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    Clay Buchholz shines in win over Yankees

    Clay Buchholz pitched seven innings, giving up one run on six hits, as the Red Sox defeated the Yankees for a second time to start the season.
    Elsa/Getty Images
    Clay Buchholz pitched seven innings, giving up one run on six hits, as the Red Sox defeated the Yankees for a second time to start the season.

    NEW YORK — Clay Buchholz has never pitched well against the Yankees and over the last two seasons, it has taken him several weeks to get into any sort of rhythm on the mound.

    But the Red Sox righthander felt confident when he took the mound at Yankee Stadium Wednesday night, even in winter-like conditions.

    Buchholz had pitched extraordinarily well in spring training and knew he was facing a Yankees lineup missing Curtis Granderson, Derek Jeter, Mark Teixeira, and Alex Rodriguez.


    If ever there was a chance to put two bothersome issues to rest, this night was it.

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    Buchholz made good on the opportunity, allowing one run over seven innings as the new-look Sox beat the Yankees, 7-4.

    The Red Sox are 2-0 for the first time since 1999, when they started with five consecutive victories under Jimy Williams. The Sox went to the American League Championship Series that season.

    For now the John Farrell-led Sox would settle for a sweep of the Yankees. Ryan Dempster will face Andy Pettitte Thursday night.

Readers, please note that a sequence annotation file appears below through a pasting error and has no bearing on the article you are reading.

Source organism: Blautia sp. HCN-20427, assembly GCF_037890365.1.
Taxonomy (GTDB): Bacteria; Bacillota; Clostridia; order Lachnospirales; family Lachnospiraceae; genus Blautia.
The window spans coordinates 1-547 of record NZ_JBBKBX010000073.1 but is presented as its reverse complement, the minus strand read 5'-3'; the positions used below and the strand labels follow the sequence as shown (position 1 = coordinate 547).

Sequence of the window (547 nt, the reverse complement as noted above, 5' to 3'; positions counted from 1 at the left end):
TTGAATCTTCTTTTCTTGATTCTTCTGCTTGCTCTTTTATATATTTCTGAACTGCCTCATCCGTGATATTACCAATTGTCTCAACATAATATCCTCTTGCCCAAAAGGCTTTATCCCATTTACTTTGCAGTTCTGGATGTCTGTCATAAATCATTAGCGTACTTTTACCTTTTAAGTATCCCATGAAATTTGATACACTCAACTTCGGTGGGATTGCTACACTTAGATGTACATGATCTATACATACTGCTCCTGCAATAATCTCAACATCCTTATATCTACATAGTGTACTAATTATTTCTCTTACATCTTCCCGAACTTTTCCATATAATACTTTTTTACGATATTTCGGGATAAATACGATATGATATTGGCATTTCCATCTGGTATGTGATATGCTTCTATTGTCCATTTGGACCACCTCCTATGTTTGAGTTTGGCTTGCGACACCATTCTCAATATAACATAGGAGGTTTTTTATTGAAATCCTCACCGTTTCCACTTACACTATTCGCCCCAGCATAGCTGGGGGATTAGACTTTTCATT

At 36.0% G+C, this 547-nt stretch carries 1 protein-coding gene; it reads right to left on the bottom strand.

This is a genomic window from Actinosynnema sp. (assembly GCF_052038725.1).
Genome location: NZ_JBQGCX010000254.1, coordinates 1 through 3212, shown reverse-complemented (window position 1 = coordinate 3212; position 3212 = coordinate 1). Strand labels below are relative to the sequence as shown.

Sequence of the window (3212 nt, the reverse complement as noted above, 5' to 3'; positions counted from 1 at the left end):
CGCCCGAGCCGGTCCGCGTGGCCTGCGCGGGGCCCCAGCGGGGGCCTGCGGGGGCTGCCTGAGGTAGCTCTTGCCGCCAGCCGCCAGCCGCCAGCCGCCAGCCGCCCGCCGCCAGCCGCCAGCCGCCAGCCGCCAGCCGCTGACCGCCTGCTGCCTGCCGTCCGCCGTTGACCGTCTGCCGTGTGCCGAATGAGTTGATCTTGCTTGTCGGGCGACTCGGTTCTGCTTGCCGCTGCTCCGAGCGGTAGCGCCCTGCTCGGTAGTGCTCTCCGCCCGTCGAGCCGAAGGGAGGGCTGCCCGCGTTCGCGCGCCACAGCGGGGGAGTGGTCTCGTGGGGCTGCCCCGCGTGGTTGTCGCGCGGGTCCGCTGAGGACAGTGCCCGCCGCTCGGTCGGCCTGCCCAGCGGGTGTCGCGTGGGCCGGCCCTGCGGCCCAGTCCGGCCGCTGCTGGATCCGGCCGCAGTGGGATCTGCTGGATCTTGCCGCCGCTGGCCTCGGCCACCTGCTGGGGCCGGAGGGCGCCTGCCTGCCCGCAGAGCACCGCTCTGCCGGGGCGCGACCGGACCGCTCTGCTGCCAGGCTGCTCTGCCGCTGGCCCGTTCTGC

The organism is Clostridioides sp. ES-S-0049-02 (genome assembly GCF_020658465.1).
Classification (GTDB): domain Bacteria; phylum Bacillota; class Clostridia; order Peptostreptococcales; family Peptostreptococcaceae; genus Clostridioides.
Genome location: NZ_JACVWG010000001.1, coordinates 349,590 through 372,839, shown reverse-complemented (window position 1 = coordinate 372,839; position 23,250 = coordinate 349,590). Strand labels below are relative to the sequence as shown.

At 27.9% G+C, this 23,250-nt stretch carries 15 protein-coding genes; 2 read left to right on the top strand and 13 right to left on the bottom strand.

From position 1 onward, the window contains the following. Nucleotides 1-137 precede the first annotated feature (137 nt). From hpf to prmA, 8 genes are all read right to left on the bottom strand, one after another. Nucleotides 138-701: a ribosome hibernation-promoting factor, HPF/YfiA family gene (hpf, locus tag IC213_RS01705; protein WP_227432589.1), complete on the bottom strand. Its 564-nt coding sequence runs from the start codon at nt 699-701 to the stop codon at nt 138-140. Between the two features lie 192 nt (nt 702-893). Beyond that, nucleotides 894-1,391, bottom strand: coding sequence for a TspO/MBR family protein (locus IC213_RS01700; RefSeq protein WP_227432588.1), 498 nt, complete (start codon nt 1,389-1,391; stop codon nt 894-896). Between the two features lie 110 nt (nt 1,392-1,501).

The Sox have scored 15 runs on 26 hits in their first two games. They scored 18 runs in the eight-game losing streak that ended last season.


    “It’s two games of the season. But, hey, it’s a positive start for us,” said Shane Victorino, who had two hits and drove in a run. “It’s always good to start like that.”

    Buchholz was 2-5 with a 7.19 earned run average in nine career starts against the Yankees. But this time he scattered six hits, walked two, and struck out four.

    “First start of year, get it out of the way. Especially here,” Buchholz said. “Pitching against this team; it’s never an easy task coming in here and throwing to these guys.”

    It was 43 degrees when the game started and dropped seven degrees over the course of nine innings. Buchholz stayed loose by throwing in the batting cage behind the dugout while his teammates were at the plate.

    “It was cold, man. It’s probably the coldest I’ve been while I was pitching,” Buchholz said.


    Buchholz was working on a two-hit shutout before Travis Hafner hit a solo home run in the fourth inning. But the Red Sox had already built a 6-0 lead by that point.

    Buchholz held the Yankees down from there. The conditions made it difficult to command his curveball, but he compensated with two-seam fastballs inside to lefthanded hitters and changeups to righthanders.

    “Under the conditions, under the circumstances, he did an outstanding job and continued to put up zeroes when we did score,” Farrell said.